Food for the Soul: Thoughts on Jewelry in Pandemic Times
Cristina Filipe, ed. Cold Sweat Suor Frio: 1st Lisbon Contemporary Jewellery Biennial. Lisbon: PIN – Associação Portuguesa de Joalharia Contemporânea/Santa Casa da Misericórdia de Lisboa – Museu de São Roque/Câmara Municipal Lisboa, MUDE – Museu do Design e da Moda, Coleção Francisco Capelo/Universidade Católica Portuguesa, School of Arts, CITAR- Research Centre for Science and Technology of the Arts, 2022.
In contemporary jewelry, where the dominant form of publication continues to be the self-congratulating artist’s monograph, a book like Cold Sweat Suor Frio offers a welcome opportunity to think about jewelry as a complex social phenomenon beyond the maker’s perspective. This publication is the printed legacy of the 1st Lisbon Contemporary Jewelry Biennial, a public event that included exhibitions, colloquia, and masterclasses in various venues across Lisbon (September 16¬–November 20, 2021). It brought together 268 participants from 24 nationalities, including artists, gallerists, writers, educators, and collectors.
The publication immediately engages the reader with the Biennial’s theme, cold sweat. This uncomfortable feeling of physical and spiritual vulnerability reigned in the wake of the 2020 pandemic’s outbreak. Cristina Filipe, president of PIN – Portuguese Association for Contemporary Jewelry until the end of 2022, was responsible for the concept of the book and its editorial coordination. The thematic core of the Biennial and its resulting book bears Filipe’s hallmark attitude toward jewelry, which places contemporary artistic practice in transhistorical and transcultural dialogues with other artefacts. Books recall other books, and I cannot help but establish a relationship with the exhibition catalog Mais Perto—Closer, which she curated with Marilia Maria Mira and Paula Paour in 2005. The exhibition brought contemporary jewelry in dialogue with the collections of the National Museum of Ancient Art in Lisbon as part of the Ars Ornata Europeana international jewelry conference. Filipe and a group of like-minded jewelers founded PIN to organize that event.
With the present publication and handing over of PIN’s presidency to Marta Costa Reis, Filipe seems to close a circle. The publication bears witness to PIN’s long-standing collaborations with Portuguese cultural stakeholders, listing an impressive number of museum and academic institutions, galleries, artists, and media coverage partnerships.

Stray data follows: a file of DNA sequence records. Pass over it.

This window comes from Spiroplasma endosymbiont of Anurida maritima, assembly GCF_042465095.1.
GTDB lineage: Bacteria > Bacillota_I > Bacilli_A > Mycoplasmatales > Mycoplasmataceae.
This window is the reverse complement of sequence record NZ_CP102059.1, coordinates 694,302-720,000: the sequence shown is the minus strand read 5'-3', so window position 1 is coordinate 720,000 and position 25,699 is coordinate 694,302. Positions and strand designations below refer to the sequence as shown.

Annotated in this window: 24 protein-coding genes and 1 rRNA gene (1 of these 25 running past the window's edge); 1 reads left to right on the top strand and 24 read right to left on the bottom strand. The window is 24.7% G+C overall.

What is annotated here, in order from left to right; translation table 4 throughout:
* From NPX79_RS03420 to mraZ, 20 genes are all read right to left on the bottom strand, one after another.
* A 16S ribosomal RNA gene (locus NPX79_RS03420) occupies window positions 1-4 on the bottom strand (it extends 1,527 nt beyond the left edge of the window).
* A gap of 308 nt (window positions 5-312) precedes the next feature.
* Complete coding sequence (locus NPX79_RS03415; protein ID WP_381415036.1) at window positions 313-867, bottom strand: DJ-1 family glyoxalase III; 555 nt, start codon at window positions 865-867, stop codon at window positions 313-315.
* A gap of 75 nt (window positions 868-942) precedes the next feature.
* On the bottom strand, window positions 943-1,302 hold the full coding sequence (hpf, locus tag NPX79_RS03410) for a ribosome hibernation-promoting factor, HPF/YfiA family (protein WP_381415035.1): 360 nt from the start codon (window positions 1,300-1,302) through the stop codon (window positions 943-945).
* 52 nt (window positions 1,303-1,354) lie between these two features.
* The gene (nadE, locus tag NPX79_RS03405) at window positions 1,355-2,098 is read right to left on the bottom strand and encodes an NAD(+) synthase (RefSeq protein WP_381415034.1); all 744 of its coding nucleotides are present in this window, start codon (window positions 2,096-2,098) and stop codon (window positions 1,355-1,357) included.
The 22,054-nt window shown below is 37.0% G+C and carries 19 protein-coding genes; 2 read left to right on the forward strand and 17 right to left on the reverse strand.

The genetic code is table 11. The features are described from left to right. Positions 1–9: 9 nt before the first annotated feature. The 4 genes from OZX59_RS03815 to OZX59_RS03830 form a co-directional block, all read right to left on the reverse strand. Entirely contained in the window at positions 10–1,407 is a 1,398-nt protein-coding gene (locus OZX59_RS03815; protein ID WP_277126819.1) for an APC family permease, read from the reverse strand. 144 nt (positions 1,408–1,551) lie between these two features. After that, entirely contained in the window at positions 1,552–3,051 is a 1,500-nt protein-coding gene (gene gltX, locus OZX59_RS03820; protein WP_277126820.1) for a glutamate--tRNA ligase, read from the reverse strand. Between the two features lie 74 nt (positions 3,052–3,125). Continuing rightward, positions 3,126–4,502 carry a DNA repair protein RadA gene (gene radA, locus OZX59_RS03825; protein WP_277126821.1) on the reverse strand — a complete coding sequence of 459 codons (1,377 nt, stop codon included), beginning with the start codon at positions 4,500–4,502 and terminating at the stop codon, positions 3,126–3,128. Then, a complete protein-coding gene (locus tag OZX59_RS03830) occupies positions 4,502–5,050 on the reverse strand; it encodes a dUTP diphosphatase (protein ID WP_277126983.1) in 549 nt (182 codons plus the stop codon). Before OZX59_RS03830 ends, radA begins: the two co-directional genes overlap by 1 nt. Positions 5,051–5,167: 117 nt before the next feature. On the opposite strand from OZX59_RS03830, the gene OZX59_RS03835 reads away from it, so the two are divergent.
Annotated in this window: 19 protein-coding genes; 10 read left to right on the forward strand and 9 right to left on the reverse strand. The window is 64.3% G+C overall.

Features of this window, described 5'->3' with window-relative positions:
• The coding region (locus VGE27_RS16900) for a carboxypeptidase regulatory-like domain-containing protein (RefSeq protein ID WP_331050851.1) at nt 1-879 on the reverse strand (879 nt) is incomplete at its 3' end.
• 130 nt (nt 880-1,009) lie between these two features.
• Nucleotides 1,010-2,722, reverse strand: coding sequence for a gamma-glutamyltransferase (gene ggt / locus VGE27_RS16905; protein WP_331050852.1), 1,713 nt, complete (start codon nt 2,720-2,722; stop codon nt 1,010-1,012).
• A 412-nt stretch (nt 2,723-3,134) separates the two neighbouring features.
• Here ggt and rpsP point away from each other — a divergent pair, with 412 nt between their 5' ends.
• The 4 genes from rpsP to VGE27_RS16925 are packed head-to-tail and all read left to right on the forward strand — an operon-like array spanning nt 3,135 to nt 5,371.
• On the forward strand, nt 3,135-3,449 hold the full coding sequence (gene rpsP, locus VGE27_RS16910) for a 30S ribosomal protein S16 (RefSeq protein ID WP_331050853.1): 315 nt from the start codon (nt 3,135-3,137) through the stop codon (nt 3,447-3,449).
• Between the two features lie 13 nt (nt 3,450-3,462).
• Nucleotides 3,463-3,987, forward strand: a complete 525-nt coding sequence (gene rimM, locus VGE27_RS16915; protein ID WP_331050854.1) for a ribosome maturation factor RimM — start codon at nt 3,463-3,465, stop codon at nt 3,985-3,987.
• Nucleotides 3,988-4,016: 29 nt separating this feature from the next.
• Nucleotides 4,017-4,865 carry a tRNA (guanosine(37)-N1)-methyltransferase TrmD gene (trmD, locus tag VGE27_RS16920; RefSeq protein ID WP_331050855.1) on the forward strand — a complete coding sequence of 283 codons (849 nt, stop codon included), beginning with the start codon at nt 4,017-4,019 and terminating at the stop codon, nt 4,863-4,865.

The Cold Sweat publication accomplishes several roles at once. It documents the title exhibition in its various locations. It showcases stunning works of contemporary jewelry and historical artefacts. It gathers the papers given at the colloquia. And, finally, it is a precious object, carefully designed and lavishly illustrated.
In practical terms, the book is divided into two parts: the exhibitions and the colloquia.
The book as a walkable space
The book’s first part walks the reader through the multi-site exhibition Cold Sweat Suor Frio, curated by Cristina Filipe and the Jesuit priest João Norton de Matos SJ, deployed across four venues: the Church of São Roque, its museum and temporary exhibitions gallery, and the Museu da Farmácia. Each chapter documents a location and is introduced by the curatorial text. These introductions take the reader by the hand on a detailed and evocative tour through the exhibition rooms, revealing the inspiration behind the dialogues established between artistic works and historical artifacts, such as foundling tokens from the Misericordia House, relics, amulets from non-Western traditions, or pharmaceutical substances.
The texts also share details about curatorial decisions, interpret contemporary works, or take the reader behind the scenes to explain technical challenges that were met, for example, when designing the display for the Precious Crown of Our Lady of Fatima, which seemed to float in the void. Full-page portraits of some participating artists wearing their work surprise the reader like an apparition. They pose quietly, photographed like Baroque holy figures against a dark background.
This aesthetic is intentional and supports the Biennial’s quest to explore the seldom-explored intersection between design and religion, art, and spirituality. The generous graphic layout indulges in the documentation of the superb settings of the exhibitions, be they golden altars and ornamented marble walls or white-cube installations.
With Eduardo Sousa Ribeiro’s excellent photography, the atmosphere of the exhibitions becomes breathable, capturing the public’s fleeting interactions with the works. At the same time, close-ups of the jewelry pieces allow concentrated observation as they seem to leap off the page. The specific jewelry perspective of this publication counters the prejudices against ornament, emotion, and belief that modern legacies continue to perpetuate in the context of educational institutions, museum collections, or publications.
The list with the technical details of about 220 contemporary works by 72 international artists from different disciplines—mostly jewelry, but also photography, sculpture, design, film, and performance—becomes a valuable tool for future referencing. Even though sometimes it is difficult to find the correlation between the illustration number, page location, and object information, the extra effort is worth investing in. An eagle eye is needed, and also some pressing and pulling, to dig up some image captions that are tucked almost into the book’s gutter.